- d'Abbs, P., & Brady, M. (2004). Other people, other drugs: the policy response to Indigenous petrol sniffing among Indigenous Australians. Drug and Alcohol Review, 23(3), 253-260.
- d'Abbs, P., & Togni, S. (2000). Liquor licensing and community action in regional and remote Australia: a review of recent initiatives. Australian and New Zealand Journal of Public Health, 24(1), 45-53.
- d'Abbs, P. (1998). Out of sight, out of mind? Licensed clubs in remote Aboriginal communities. Australian and New Zealand Journal of Public Health, 22(6), 679-684.
Click here to view more Peter d'Abbs publications in PubMed.
Researchers from The University of Queensland and Menzies School of Health Research have evaluated prevalence and patterns of inhaling petrol since the introduction of low aromatic fuel (LAF).
LIQUOR permit schemes in the Northern Territory can be made easier to implement and more accountable to local communities, an NT Government commissioned report has found.
Liquor permit schemes in the Northern Territory (NT) can be made easier to implement and more accountable to local communities, a NT Government-commissioned report has found.
“Petrol sniffing makes you shorter, and there’s no way to catch up even after you stop sniffing” says Professor Andrew Lawrence at the Florey Institute of Neuroscience and Mental Health
Petrol sniffing rates in Indigenous communities have declined since the introduction of low aromatic unleaded fuel (LAF), a study by Menzies School of Health Research has revealed.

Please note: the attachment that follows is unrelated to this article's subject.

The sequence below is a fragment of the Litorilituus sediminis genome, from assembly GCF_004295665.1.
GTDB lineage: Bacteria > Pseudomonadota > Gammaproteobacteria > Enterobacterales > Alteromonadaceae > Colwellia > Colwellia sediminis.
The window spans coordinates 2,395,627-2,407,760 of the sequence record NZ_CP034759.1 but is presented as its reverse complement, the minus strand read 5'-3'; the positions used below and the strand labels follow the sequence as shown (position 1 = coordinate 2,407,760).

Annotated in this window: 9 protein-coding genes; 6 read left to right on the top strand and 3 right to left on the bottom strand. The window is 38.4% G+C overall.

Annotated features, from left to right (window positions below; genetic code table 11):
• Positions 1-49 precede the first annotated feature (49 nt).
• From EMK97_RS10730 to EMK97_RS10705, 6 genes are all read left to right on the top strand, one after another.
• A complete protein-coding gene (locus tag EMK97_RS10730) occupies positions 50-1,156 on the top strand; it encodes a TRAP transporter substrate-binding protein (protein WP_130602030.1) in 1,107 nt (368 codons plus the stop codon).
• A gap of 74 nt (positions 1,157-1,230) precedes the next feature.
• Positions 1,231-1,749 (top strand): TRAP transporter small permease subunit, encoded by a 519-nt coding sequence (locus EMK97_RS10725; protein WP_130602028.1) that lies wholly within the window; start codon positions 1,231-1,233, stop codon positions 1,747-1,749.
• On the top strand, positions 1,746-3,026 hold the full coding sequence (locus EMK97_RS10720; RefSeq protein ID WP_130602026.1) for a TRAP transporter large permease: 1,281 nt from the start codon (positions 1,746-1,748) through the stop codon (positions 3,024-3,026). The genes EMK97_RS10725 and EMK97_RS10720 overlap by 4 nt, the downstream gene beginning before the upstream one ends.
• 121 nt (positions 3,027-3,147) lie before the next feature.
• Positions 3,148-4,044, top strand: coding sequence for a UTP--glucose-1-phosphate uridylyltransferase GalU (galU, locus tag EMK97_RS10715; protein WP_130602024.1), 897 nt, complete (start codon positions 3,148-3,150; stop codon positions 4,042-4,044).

NEW research has found that petrol sniffing in Indigenous communities across the Northern Territory has declined by 30 per cent since 2011.
Petrol sniffing rates in Indigenous communities have declined since the introduction of low aromatic unleaded fuel (LAF), a study by Menzies School of Health Research (Menzies) has found. The results of this study were released today by Senator the Hon Nigel Scullion Minister for Indigenous Affairs.
REGULAR unleaded petrol could be outlawed in Tennant Creek as early as January, in a bid to completely stamp out petrol sniffing in the Barkly.
A north Queensland mayor has slammed the Federal Government's decision to ban the sale of regular unleaded petrol in his community.
The report has shown that in 15 Aboriginal communities where available data enables comparisons to be made, there was more than an 80 per cent decline in the number petrol sniffers from 2005-07 to 2011-12.
A Menzies report has revealed a significant decline in the prevalence of petrol sniffing in a number of Aboriginal communities across Australia.
The Federal and NT governments have been duelling with conflicting claims over whether an alcohol control measure was working and should be reinstated, or whether it was right to be axed.
The newly elected conservative governments in Queensland and the Northern Territory have opened the way to relaxing laws restricting access to alcohol in Aboriginal communities.
Once again, petrol sniffing in Indigenous communities is in the headlines. And once again, sadly, the restraint that newspapers normally exercise in reporting drug issues among non-Indigenous Australians has been thrown aside.